5 Key Steps for Migrating SharePoint to the CloudSteve Marsh
5 Mistakes To Avoid When Migrating from SharePoint to Office 365Maggie Swearingen
Adoption and SharePoint migrations – it’s a thing!Shafina Hassam
Anatomy of a SharePoint Migration [INFOGRAPHIC]Joanne Klein
Best Practices for a Smooth Office 365 MigrationMichael Pichna
Best way to implement SharePoint in a large organizationGregory Zelfond
How to Migrate Documents to SharePoint and Office 365: Step-by-Step InstructionsGregory Zelfond
Migrating SharePoint to Office 365 – Best (Recommended) PracticesVeenus Maximiuk
Migrating to SharePoint Online? Get this ULTIMATE checklist ready!Arut Selvan
Moving file shares to SharePoint on-premises to SharePoint Online isn’t a simple lift and shiftTervela
Recommended Best Practices for Migrating SharePoint to Office 365Veenus Maximiuk
SharePoint Migration InfographicGTconsult A Team
Top 5 Mistakes to Avoid When Migrating to Office 365David Davidov



Many authors agree that you should migrate your content incrementally, or in batches, rather than migrating everything at once.

For example, you should consider migrating content on a team-by-team basis. Doing so gives you the opportunity to properly analyze and audit the data to be migrated, clean up the data and re-organize it as you migrate, and spend quality time with the users to inform them and train them.

It also gives you the opportunity to test each migration and -- more importantly -- to get your content owners to verify (and possibly sign-off) on the migration.

Getting sign-off from content owners is a great way to help speed up the decommissioning of the old data (which is a re-occurring best practice, but didn't make the top list).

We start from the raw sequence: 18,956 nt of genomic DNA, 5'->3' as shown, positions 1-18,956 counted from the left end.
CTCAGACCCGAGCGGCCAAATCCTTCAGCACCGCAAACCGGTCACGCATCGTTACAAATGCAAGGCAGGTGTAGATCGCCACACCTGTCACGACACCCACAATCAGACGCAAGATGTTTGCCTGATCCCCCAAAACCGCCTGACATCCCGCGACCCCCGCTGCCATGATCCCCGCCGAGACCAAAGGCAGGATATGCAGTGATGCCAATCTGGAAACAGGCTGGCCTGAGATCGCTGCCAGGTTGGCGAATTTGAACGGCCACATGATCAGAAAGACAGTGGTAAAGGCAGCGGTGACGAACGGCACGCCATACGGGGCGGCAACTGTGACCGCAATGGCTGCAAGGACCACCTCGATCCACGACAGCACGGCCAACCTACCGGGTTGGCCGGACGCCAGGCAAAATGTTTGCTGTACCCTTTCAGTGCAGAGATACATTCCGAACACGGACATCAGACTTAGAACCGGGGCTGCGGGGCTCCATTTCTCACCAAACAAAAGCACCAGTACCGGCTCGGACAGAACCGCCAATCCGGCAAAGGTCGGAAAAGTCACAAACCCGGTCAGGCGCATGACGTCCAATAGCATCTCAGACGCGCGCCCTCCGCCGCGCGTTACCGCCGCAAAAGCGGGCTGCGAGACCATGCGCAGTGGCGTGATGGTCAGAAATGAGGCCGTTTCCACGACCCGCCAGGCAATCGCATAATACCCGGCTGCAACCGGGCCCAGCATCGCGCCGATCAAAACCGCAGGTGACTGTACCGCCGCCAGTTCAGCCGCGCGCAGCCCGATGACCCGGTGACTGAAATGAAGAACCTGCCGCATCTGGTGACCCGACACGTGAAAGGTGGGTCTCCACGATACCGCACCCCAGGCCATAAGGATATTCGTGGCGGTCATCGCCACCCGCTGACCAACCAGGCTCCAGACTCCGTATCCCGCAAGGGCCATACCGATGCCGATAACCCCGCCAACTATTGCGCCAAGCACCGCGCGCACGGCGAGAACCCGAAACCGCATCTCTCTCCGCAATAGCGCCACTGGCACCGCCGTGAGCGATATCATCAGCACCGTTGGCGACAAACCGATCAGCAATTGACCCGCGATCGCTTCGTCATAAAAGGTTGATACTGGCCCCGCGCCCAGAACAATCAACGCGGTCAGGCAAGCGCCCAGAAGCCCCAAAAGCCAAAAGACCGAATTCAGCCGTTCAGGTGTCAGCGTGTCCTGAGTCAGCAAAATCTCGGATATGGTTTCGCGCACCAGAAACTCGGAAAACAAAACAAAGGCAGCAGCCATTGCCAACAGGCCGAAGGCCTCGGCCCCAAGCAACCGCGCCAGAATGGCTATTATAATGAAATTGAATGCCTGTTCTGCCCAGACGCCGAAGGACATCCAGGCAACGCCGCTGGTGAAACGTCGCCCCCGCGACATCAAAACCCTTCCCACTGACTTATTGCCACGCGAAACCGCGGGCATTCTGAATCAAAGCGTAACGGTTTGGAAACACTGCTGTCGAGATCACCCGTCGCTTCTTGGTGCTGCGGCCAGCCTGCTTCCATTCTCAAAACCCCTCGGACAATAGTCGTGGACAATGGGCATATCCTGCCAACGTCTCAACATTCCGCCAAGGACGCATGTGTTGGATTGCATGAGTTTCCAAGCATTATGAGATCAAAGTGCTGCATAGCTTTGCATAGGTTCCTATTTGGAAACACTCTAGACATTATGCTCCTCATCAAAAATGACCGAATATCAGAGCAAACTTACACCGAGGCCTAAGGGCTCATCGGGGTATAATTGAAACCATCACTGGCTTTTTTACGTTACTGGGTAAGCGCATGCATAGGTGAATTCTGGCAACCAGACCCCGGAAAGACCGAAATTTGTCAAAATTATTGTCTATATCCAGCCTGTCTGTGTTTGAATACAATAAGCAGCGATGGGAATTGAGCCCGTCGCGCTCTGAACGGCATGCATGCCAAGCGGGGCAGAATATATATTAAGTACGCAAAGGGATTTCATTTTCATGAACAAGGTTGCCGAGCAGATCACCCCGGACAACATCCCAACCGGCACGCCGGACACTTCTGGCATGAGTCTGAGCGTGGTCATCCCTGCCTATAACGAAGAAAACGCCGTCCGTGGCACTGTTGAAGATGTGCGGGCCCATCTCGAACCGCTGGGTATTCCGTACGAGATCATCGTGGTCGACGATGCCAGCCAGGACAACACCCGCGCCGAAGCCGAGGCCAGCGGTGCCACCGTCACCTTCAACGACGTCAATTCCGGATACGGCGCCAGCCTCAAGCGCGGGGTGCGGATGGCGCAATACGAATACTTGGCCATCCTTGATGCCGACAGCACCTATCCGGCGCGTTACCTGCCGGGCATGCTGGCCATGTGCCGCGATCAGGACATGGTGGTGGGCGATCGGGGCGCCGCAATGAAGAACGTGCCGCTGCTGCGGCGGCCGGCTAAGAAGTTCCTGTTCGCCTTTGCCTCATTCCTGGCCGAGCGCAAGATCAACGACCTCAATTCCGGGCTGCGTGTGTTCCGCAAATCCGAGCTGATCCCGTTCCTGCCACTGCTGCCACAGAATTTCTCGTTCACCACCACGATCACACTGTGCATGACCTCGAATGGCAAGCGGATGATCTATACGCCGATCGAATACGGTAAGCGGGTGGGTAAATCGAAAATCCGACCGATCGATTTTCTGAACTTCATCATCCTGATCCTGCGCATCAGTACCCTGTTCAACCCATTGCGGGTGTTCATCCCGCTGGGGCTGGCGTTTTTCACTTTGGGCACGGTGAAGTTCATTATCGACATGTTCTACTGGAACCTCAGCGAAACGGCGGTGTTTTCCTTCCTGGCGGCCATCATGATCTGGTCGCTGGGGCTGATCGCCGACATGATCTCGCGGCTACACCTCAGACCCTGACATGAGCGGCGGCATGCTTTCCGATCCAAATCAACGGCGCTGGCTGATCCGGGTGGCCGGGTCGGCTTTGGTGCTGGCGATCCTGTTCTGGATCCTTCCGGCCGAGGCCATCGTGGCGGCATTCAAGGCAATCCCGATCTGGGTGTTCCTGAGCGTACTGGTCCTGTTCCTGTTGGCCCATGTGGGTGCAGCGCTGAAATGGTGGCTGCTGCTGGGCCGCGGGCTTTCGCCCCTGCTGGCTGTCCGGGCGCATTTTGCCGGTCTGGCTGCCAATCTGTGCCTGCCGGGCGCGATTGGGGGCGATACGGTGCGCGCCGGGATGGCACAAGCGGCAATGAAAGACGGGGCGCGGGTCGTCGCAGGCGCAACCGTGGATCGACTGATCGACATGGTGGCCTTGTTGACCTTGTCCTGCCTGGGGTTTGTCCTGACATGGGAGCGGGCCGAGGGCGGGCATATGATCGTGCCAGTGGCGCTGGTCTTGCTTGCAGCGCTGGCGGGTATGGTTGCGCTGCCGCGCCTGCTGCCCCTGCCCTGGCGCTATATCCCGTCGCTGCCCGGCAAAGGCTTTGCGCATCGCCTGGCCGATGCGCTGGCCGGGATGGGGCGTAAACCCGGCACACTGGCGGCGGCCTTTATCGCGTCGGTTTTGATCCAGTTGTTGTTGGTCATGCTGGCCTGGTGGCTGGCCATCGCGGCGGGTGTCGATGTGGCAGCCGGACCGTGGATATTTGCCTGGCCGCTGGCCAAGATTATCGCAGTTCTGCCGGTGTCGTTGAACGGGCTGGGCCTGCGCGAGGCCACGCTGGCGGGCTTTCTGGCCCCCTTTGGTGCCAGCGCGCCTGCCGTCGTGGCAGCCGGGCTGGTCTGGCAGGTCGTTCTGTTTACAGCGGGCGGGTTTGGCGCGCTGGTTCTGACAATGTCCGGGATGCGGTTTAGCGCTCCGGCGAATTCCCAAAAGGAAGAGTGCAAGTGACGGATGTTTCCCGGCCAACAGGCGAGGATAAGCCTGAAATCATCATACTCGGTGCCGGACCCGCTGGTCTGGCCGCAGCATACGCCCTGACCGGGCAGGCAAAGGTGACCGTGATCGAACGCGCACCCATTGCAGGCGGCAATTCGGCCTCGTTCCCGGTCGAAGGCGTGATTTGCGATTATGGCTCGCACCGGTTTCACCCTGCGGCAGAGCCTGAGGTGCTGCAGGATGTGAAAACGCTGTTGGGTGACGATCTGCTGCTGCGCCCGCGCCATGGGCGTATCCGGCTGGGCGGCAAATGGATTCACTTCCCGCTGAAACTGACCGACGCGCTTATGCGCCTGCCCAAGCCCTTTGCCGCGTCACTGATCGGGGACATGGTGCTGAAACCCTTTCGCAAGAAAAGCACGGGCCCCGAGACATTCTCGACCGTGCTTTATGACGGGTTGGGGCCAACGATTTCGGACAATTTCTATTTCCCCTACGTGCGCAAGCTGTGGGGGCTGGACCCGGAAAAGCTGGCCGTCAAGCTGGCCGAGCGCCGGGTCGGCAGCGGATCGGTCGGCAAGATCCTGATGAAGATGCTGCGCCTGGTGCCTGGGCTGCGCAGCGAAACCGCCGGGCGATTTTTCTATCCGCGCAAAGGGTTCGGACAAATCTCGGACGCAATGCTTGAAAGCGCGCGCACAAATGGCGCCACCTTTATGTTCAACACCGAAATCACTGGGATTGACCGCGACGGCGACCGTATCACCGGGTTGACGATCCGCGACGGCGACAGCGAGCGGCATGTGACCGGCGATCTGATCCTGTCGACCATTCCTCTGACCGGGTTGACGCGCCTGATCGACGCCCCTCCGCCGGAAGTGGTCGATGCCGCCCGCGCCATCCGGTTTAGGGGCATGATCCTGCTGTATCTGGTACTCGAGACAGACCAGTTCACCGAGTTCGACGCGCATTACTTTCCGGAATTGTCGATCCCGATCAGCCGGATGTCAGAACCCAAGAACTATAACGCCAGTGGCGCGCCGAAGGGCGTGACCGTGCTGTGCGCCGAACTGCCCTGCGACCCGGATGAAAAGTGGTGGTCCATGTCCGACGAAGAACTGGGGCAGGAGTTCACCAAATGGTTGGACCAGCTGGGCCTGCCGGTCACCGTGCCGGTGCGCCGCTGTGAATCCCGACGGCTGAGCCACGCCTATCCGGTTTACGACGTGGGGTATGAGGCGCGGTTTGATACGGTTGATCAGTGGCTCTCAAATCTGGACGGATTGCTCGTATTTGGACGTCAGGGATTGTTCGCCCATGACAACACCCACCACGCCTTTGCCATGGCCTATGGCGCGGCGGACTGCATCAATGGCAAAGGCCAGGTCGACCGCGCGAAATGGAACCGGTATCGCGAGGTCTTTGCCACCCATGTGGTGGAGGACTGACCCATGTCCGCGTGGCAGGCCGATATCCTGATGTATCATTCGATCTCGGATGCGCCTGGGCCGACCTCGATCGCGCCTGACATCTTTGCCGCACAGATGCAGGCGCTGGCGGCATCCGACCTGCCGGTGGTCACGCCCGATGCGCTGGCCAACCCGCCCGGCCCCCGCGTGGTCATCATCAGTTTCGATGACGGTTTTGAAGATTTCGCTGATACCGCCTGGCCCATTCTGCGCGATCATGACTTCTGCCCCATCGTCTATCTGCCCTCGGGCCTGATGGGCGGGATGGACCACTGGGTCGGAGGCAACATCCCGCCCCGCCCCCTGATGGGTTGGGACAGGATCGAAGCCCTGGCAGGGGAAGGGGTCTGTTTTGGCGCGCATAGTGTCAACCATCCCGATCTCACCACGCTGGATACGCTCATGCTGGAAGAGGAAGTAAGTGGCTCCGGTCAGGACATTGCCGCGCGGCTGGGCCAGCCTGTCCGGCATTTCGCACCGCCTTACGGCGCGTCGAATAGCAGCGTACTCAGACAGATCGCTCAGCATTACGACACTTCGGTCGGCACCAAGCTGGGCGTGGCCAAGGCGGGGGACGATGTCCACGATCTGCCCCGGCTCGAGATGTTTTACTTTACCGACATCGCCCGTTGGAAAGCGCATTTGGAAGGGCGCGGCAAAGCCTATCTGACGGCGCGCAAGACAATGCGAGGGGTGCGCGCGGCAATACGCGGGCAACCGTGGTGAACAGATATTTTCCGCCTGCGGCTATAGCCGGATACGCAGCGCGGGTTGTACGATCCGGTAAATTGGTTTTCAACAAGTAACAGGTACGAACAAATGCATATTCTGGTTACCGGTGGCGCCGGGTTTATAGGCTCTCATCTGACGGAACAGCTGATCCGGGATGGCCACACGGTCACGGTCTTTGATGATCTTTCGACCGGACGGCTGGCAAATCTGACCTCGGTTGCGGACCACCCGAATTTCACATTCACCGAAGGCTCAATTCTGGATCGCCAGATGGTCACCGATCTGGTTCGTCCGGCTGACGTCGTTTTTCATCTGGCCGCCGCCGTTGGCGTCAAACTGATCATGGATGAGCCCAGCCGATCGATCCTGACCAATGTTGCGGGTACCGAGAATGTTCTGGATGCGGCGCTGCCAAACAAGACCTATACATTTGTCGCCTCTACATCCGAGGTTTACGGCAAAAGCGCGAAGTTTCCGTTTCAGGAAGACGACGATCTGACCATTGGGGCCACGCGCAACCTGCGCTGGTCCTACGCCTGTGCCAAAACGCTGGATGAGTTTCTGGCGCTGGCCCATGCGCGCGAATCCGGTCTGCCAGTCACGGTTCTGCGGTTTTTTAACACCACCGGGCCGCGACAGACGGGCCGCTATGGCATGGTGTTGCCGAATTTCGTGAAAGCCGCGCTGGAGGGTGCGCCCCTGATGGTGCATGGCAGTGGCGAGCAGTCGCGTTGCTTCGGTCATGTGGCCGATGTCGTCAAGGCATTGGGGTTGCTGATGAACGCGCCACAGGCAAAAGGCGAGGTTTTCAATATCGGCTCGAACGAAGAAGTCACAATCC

Inform Users

The topic of "Informing Users" and "Communicating" was one of the most common best practices. Most experts agree that you should inform your users in advance about the exciting new platform they'll soon be using, describe the benefits of the new platform, and inform them of timing.

Migrating to Office 365 impacts users. Your users may make up their minds to "boycott" the new platform before they even see what's coming.

This is often due to fear of the unknown from your users.

Take the time to explain to your users what's coming, how they will benefit from this migration, and when it will happen.

You can't expect users to drop everything they're doing for your migration. Try migrating the accounting department during fiscal year end and you'll see just how much push back you can get from your users.


The # 1 best practice seems obvious, but it is often forgotten.

Before migrating, you should perform an in-depth analysis of the content you'll be migrating. Don't just count how many files there are!

Consider the following :

  • Custom solutions
  • Business processes that will be affected
  • Security/permissions
  • Deprecated features
  • File path length (see this article to understand why you should care)
  • Metadata
  • How much space will be needed to migrate